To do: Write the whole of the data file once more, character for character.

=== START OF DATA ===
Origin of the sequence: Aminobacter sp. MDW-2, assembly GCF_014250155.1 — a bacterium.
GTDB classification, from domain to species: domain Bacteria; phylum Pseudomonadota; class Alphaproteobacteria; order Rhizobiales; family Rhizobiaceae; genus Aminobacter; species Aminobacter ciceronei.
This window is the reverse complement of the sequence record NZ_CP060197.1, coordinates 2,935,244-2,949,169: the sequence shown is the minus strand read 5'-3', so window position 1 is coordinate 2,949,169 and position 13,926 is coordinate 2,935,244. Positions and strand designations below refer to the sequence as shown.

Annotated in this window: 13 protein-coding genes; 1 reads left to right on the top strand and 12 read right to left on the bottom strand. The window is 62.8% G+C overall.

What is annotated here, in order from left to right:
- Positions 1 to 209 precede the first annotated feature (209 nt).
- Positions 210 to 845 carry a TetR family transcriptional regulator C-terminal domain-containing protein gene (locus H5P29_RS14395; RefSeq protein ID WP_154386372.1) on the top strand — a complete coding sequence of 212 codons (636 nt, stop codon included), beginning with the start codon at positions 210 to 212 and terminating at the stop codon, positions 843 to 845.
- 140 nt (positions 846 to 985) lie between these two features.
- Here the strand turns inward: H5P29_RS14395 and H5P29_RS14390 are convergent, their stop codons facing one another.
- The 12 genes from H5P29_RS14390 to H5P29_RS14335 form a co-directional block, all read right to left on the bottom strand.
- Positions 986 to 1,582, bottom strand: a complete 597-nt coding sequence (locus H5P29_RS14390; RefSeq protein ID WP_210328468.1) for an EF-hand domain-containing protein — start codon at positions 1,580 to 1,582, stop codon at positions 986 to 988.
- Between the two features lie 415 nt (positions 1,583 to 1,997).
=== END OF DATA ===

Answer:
Origin of the sequence: Aminobacter sp. MDW-2, assembly GCF_014250155.1 — a bacterium.
GTDB classification, from domain to species: domain Bacteria; phylum Pseudomonadota; class Alphaproteobacteria; order Rhizobiales; family Rhizobiaceae; genus Aminobacter; species Aminobacter ciceronei.
This window is the reverse complement of the sequence record NZ_CP060197.1, coordinates 2,935,244-2,949,169: the sequence shown is the minus strand read 5'-3', so window position 1 is coordinate 2,949,169 and position 13,926 is coordinate 2,935,244. Positions and strand designations below refer to the sequence as shown.

Annotated in this window: 13 protein-coding genes; 1 reads left to right on the top strand and 12 read right to left on the bottom strand. The window is 62.8% G+C overall.

What is annotated here, in order from left to right:
- Positions 1 to 209 precede the first annotated feature (209 nt).
- Positions 210 to 845 carry a TetR family transcriptional regulator C-terminal domain-containing protein gene (locus H5P29_RS14395; RefSeq protein ID WP_154386372.1) on the top strand — a complete coding sequence of 212 codons (636 nt, stop codon included), beginning with the start codon at positions 210 to 212 and terminating at the stop codon, positions 843 to 845.
- 140 nt (positions 846 to 985) lie between these two features.
- Here the strand turns inward: H5P29_RS14395 and H5P29_RS14390 are convergent, their stop codons facing one another.
- The 12 genes from H5P29_RS14390 to H5P29_RS14335 form a co-directional block, all read right to left on the bottom strand.
- Positions 986 to 1,582, bottom strand: a complete 597-nt coding sequence (locus H5P29_RS14390; RefSeq protein ID WP_210328468.1) for an EF-hand domain-containing protein — start codon at positions 1,580 to 1,582, stop codon at positions 986 to 988.
- Between the two features lie 415 nt (positions 1,583 to 1,997).